There are several ways to obtain legal residency in Panama.
The laws are among the most attractive of any Latin retirement
destination as Panama is aggressively seeking retirees and
foreign investors. This text is from
Panama has put together the most appealing program of special
benefits for foreign residents and retirees you’ll find anywhere
in the world today, starting with the pensionado, or pensioner
In Panama, qualified pensionados or retirees are
- 50% off entertainment anywhere in the country (movies,
theaters, concerts, sporting events)
- 30% off bus, boat, and train fares
- 25% off airline tickets
- 25% off monthly energy bills
- 30% to 50% off hotel stays
- 15% off hospital bills*
- 10% off prescription medicines*
- 20% off medical consultations*
- 15% off dental and eye exams*
- 20% off professional and technical services
- 50% off closing costs for home loans, and more…
*Unless insurance applies.
If you become a pensionado, you’ll also be entitled
to a one-time exemption of duties on the importation of
household goods (up to $10,000) and an exemption every two years
of duties for the importation or, better yet, local purchase of
Plus, Panama’s pensionado law stipulates that anyone
entering the country as a qualified pensioner is guaranteed that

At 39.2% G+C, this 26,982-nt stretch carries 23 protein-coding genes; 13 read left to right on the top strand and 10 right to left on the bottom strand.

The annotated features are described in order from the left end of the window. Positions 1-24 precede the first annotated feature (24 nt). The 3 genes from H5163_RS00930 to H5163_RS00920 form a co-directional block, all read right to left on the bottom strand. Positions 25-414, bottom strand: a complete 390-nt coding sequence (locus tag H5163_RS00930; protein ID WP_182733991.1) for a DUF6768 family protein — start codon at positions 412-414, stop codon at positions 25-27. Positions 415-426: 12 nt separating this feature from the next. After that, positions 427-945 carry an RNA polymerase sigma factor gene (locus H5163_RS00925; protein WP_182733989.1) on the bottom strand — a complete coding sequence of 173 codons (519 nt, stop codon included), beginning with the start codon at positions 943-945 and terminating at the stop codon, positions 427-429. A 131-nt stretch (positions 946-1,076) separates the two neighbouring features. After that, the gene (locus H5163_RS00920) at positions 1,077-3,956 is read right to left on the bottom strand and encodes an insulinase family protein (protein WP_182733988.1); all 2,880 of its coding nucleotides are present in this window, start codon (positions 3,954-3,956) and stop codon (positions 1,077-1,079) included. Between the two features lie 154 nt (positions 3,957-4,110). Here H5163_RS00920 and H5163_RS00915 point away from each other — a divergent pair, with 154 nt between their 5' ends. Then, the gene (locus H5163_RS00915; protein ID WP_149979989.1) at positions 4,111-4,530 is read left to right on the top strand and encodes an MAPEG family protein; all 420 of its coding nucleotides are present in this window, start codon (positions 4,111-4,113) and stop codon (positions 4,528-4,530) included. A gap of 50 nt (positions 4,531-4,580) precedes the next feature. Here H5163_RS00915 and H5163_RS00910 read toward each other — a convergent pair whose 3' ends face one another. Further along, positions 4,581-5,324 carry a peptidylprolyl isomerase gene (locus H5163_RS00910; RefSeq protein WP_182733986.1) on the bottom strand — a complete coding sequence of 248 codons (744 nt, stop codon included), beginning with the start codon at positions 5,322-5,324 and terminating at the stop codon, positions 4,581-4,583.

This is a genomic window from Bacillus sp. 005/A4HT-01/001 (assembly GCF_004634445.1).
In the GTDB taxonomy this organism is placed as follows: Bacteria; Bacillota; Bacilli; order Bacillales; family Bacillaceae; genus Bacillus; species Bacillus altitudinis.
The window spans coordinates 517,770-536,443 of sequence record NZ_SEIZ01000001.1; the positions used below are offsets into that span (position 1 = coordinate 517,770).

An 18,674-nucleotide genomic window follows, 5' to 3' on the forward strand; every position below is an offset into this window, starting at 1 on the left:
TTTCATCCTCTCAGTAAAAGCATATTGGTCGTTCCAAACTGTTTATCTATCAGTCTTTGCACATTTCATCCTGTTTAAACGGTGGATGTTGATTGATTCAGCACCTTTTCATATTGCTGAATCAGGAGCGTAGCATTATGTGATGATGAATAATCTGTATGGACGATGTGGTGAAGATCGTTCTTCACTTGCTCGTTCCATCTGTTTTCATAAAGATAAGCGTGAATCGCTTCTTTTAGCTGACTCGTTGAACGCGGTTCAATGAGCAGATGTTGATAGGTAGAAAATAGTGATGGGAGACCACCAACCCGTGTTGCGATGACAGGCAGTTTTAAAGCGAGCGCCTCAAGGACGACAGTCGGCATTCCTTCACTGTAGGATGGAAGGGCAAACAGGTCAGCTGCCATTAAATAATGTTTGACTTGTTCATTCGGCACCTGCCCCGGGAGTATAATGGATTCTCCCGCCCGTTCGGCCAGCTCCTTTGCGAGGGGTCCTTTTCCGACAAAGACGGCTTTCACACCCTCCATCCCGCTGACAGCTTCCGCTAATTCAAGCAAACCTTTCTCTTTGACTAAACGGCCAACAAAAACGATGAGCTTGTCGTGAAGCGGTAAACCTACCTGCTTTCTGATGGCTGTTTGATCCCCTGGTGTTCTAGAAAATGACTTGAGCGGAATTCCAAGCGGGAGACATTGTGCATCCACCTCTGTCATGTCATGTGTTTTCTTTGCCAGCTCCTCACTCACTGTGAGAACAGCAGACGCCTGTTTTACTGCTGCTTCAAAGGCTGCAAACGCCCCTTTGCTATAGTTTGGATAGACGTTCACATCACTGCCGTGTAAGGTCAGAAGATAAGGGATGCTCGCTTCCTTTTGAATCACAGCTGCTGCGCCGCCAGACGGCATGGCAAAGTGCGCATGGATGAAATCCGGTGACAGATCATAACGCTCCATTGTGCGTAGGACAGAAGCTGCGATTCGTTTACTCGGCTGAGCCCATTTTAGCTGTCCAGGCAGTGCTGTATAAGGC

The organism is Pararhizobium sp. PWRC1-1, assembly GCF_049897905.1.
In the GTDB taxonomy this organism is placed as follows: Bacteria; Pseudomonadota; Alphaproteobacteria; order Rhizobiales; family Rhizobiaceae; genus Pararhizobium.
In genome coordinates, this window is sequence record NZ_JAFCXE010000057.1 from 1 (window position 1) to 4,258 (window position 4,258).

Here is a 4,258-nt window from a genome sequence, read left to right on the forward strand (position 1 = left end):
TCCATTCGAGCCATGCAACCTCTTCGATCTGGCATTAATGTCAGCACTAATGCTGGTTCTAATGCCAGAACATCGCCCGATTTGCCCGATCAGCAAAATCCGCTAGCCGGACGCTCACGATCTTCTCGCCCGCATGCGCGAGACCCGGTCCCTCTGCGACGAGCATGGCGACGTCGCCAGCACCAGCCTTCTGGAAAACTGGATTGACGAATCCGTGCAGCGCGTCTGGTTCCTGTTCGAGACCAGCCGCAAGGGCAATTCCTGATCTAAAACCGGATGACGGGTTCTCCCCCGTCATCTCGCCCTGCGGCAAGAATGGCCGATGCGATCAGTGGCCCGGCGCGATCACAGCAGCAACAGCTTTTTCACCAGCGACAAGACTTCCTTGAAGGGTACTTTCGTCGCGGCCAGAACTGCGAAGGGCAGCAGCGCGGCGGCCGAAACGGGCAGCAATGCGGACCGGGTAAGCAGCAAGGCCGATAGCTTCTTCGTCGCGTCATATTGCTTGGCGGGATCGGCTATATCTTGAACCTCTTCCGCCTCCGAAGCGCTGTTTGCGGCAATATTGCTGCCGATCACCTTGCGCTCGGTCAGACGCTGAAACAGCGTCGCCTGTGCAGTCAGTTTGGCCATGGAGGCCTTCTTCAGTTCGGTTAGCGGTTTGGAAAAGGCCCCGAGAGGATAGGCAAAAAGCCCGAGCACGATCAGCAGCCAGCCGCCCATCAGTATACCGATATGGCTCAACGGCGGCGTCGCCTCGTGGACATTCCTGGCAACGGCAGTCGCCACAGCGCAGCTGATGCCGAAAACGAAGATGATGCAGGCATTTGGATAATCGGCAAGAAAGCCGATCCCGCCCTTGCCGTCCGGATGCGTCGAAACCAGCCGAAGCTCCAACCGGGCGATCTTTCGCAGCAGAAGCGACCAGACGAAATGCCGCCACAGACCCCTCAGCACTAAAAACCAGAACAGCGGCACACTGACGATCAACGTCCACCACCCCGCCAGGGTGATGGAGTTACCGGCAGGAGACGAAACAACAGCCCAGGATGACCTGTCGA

status for as long as he resides here. That means that even if
future laws change the pensionado requirements, your
status will be grandfathered in…it won’t ever change!
The general rules:
- All overseas documents to be presented to the
authorities in Panama must be authenticated by a notary and
by the Panamanian consulate nearest you, or by a notary and
Apostille. The Apostille (as per The Hague Convention of
1961) is a faster way of authenticating documents and in the
U.S. can be obtained through the secretary of state in your
home state; in the U.K., this can be done through the
Foreign Office. In Canada, please check with the Panamanian
embassy/consulate nearest you
- All documents must be valid (within two months of visa
application) and passports must be valid for at least
another year from time of application
- Dependents: Bring a marriage certificate. However,
original marriage certificates are not acceptable for the
visa application if over two months old, so you’ll probably
need to request a copy. If you have cdependents under 25
that you’ll be including on your application, you’ll need to
bring valid birth certificate copies (not originals)
- All visa applications require that you obtain a health
certificate in Panama
- All visas require a clean police record from your last
place of residence
- All visas require 6–9 passport-size photos (gentlemen in
suit and tie; ladies in long sleeves).
In the past, the government of Panama has allowed any adult
who could show proof of a monthly pension of any kind (from the
age of 18 upward) to qualify for a pensionado (retiree) visa. As
in the past, if you are receiving a pension from a government
entity or a well-known international company, age is not an
issue. You must simply provide proof of adequate income.
However, if you are on a private pension, the pensionado visa is
available to you if you are of retirement age (50 or older). The